SXSW FILM 2012
By Don Simpson | March 12, 2012
Director: Sean Baker
Writer: Sean Baker
Starring: Dree Hemingway, Besedka Johnson, James Ransone, Stella Maeve
Jane (Dree Hemingway) is a beautiful Barbie Doll of a young woman, yet she seems to have no friends…well, except for her new housemates Melissa (Stella Maeve) and Mikey (James Ransone) — but they do not count since they are perpetually zonked out on pot, oxy and god only knows what else. On one fateful day Jane goes to a yard sale where she buys a bunch of crap to decorate her new bedroom. One of the items she buys is a thermos. (I know. Big whoop, right?) And it is this very same thermos that prompts Jane to attempt to befriend Sadie (Besedka Johnson), the curmudgeonly old hag who previously owned the thermos.
Sadie certainly has no interest in becoming Jane’s friend and — at least at first — Jane’s attempts at befriending Sadie seem selfish at best; but as time progresses it becomes increasingly obvious that Jane really just wants to have a friend — any friend — outside of her job. It is Jane’s job that has stripped her of any sense of identity; it is also her job that “explains” Jane’s dumb blonde shtick and sex kitten wardrobe. In many ways, Jane’s job is intended to be a revelatory surprise (so, yes, I will refrain from spoiling said plot point). What I will say about Jane’s job is that her employer is damn lucky to have her, because Jane’s physical appearance is much better suited for high fashion. But we can chalk this up to Jane’s lack of self-esteem…which we can chalk up to her demoralizing job…which I will not divulge…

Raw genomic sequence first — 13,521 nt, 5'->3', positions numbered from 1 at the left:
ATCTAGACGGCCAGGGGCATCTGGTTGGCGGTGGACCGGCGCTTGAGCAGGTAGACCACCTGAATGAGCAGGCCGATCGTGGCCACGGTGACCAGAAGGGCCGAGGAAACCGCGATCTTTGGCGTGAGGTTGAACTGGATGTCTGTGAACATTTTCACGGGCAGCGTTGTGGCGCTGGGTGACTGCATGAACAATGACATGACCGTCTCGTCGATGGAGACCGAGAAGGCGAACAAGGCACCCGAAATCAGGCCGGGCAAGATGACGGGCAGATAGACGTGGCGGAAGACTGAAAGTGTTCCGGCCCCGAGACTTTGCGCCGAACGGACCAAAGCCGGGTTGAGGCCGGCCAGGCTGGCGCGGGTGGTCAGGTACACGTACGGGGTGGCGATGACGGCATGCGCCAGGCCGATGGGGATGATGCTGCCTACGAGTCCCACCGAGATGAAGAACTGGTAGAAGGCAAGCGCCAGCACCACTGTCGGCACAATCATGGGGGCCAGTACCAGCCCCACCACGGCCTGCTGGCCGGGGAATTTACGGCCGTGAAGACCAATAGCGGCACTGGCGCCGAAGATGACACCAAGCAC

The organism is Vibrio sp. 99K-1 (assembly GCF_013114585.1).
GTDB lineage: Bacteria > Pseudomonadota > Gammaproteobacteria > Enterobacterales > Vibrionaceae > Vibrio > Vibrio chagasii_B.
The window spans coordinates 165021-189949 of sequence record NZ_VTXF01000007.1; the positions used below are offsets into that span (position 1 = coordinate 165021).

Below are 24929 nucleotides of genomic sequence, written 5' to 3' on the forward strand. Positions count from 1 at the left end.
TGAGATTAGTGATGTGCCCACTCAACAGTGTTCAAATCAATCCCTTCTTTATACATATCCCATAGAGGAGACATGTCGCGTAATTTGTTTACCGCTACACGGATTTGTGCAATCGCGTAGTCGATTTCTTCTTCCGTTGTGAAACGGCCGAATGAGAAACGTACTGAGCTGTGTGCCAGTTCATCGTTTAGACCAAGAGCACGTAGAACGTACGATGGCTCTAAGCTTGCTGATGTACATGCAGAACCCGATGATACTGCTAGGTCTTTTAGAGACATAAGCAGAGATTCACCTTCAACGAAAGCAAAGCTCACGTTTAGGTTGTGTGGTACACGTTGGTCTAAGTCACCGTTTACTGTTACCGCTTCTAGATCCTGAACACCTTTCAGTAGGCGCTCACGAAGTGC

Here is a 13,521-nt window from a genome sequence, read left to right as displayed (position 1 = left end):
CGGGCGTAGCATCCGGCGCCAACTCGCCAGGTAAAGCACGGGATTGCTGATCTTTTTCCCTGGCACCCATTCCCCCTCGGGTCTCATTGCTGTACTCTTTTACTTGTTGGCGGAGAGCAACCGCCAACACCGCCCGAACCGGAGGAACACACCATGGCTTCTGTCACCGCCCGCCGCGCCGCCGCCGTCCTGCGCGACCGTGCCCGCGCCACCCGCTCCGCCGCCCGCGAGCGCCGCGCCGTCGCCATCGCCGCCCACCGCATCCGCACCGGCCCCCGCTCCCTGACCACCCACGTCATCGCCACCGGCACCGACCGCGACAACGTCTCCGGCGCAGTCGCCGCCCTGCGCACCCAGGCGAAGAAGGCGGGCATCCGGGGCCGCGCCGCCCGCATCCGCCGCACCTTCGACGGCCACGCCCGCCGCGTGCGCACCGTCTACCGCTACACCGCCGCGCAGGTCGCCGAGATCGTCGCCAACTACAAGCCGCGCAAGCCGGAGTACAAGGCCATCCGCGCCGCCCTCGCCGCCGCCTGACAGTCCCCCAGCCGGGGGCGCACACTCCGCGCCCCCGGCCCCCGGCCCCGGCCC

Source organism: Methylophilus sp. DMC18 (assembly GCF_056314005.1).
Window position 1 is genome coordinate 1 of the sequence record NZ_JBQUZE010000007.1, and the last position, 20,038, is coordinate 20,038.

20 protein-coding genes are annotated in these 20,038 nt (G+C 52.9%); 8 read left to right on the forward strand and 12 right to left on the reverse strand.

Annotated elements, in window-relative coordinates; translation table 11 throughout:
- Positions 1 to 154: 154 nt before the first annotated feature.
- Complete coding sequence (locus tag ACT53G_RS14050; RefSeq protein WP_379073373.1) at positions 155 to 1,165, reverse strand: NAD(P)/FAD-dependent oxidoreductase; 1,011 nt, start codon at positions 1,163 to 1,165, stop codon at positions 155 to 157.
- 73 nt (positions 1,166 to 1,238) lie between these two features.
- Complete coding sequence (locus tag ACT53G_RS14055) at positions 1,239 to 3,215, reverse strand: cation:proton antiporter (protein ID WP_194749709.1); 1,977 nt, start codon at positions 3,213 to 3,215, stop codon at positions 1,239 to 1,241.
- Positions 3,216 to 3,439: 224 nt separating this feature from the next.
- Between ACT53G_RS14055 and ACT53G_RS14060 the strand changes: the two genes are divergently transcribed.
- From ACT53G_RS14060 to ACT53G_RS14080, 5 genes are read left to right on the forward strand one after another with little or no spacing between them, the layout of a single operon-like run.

Sean Baker’s fourth feature, Starlet, is a morality lesson about the keeping of secrets; but, unfortunately, it plays like an excuse to feature Dree Hemingway in oh-so-revealing wardrobes. (That said — as a heterosexual male, it is very difficult to complain too much about this.) In the end, it seems like Baker just wanted to make a porn film, albeit one with a plot and limited penetration. Although I am typically critical of prudishly puritanical Americans and their inherent aversion to nudity, Starlet seems a bit too gratuitous for my tastes. The sex scenes are a little too slick — especially in the context of the rest of the narrative — all that is missing is the Wakka Chikka Wakka Chikka music.